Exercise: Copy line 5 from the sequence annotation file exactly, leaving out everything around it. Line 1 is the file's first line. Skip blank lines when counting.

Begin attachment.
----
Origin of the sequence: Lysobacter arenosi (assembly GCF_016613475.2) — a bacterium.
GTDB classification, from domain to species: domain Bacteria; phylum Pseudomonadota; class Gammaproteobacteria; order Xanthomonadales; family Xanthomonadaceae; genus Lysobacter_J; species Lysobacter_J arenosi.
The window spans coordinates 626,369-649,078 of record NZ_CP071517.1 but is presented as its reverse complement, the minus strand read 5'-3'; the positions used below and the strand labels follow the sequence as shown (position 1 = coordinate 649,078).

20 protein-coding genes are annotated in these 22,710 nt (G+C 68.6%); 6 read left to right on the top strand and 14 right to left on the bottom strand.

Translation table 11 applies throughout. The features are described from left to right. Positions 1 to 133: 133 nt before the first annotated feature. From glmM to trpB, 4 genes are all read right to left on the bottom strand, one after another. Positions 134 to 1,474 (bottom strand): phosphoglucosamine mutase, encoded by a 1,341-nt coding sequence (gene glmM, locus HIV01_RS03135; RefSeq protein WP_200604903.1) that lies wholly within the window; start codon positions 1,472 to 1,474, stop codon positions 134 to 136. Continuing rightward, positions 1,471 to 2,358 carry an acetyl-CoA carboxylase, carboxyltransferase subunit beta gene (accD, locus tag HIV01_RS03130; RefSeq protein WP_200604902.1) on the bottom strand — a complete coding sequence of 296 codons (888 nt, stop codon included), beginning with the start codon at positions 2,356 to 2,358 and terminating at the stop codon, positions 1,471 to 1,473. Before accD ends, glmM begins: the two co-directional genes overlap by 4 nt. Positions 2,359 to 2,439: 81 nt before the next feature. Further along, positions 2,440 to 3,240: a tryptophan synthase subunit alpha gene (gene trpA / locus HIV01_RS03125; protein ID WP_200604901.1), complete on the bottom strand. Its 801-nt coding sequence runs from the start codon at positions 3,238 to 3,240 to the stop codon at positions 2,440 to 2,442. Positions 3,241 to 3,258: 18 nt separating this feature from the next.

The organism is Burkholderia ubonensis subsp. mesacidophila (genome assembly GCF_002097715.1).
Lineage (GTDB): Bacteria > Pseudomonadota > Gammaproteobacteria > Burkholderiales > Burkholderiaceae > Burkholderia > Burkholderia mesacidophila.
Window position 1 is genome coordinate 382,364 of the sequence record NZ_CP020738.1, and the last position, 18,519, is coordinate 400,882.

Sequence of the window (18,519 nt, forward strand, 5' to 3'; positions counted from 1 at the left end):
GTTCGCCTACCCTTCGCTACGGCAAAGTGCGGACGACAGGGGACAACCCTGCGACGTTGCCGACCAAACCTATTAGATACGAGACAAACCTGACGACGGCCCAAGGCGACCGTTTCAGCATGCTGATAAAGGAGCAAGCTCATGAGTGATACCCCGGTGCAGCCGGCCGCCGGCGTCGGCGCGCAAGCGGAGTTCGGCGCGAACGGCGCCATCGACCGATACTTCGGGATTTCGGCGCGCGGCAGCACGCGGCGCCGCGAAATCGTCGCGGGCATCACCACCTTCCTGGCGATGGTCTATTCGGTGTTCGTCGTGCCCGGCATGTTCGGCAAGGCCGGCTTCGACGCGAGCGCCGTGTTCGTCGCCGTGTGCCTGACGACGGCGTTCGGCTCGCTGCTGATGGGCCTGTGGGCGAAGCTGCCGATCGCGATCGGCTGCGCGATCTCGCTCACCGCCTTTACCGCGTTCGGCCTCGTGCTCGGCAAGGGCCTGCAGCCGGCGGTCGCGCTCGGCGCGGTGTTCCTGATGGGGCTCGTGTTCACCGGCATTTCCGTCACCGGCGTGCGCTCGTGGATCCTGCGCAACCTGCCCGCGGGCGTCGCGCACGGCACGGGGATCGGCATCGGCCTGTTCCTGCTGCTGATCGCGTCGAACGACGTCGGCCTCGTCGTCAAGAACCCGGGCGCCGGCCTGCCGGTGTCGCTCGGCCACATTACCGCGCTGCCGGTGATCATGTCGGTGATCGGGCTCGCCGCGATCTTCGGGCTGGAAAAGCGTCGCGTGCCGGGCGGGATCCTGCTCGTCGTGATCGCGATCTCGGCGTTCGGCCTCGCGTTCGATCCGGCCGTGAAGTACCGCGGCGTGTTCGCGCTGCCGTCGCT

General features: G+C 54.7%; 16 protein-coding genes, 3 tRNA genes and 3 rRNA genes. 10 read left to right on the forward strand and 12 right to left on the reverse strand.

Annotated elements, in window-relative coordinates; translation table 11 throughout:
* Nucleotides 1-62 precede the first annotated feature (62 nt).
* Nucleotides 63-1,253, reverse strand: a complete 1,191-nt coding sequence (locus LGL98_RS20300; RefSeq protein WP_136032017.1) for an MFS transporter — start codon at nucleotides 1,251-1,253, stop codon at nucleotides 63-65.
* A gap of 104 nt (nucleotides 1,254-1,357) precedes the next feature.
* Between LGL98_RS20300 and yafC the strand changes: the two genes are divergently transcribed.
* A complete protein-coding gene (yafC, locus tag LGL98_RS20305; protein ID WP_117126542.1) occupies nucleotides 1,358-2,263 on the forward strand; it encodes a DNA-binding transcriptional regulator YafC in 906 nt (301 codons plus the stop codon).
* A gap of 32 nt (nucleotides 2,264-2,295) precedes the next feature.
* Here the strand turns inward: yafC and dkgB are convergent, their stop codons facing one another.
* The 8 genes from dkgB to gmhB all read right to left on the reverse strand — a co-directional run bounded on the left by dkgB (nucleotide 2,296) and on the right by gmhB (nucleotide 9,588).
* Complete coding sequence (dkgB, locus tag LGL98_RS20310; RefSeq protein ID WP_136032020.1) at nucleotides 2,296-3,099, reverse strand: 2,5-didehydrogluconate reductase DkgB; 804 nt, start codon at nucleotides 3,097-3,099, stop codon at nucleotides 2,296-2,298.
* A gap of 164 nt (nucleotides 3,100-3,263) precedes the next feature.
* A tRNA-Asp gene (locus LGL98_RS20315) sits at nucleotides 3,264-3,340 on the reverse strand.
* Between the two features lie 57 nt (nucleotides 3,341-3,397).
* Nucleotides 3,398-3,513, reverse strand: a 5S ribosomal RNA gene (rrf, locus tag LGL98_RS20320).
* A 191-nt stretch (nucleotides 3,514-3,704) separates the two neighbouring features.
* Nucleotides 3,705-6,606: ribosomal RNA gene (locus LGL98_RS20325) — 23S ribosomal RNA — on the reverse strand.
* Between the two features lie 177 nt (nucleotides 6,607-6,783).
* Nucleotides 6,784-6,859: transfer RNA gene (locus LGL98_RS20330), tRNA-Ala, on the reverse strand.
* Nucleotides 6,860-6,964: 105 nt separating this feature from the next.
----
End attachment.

Translation table 11 applies throughout. The features are described from left to right. Positions 1 to 133: 133 nt before the first annotated feature. From glmM to trpB, 4 genes are all read right to left on the bottom strand, one after another. Positions 134 to 1,474 (bottom strand): phosphoglucosamine mutase, encoded by a 1,341-nt coding sequence (gene glmM, locus HIV01_RS03135; RefSeq protein WP_200604903.1) that lies wholly within the window; start codon positions 1,472 to 1,474, stop codon positions 134 to 136. Continuing rightward, positions 1,471 to 2,358 carry an acetyl-CoA carboxylase, carboxyltransferase subunit beta gene (accD, locus tag HIV01_RS03130; RefSeq protein WP_200604902.1) on the bottom strand — a complete coding sequence of 296 codons (888 nt, stop codon included), beginning with the start codon at positions 2,356 to 2,358 and terminating at the stop codon, positions 1,471 to 1,473. Before accD ends, glmM begins: the two co-directional genes overlap by 4 nt. Positions 2,359 to 2,439: 81 nt before the next feature. Further along, positions 2,440 to 3,240: a tryptophan synthase subunit alpha gene (gene trpA / locus HIV01_RS03125; protein ID WP_200604901.1), complete on the bottom strand. Its 801-nt coding sequence runs from the start codon at positions 3,238 to 3,240 to the stop codon at positions 2,440 to 2,442. Positions 3,241 to 3,258: 18 nt separating this feature from the next.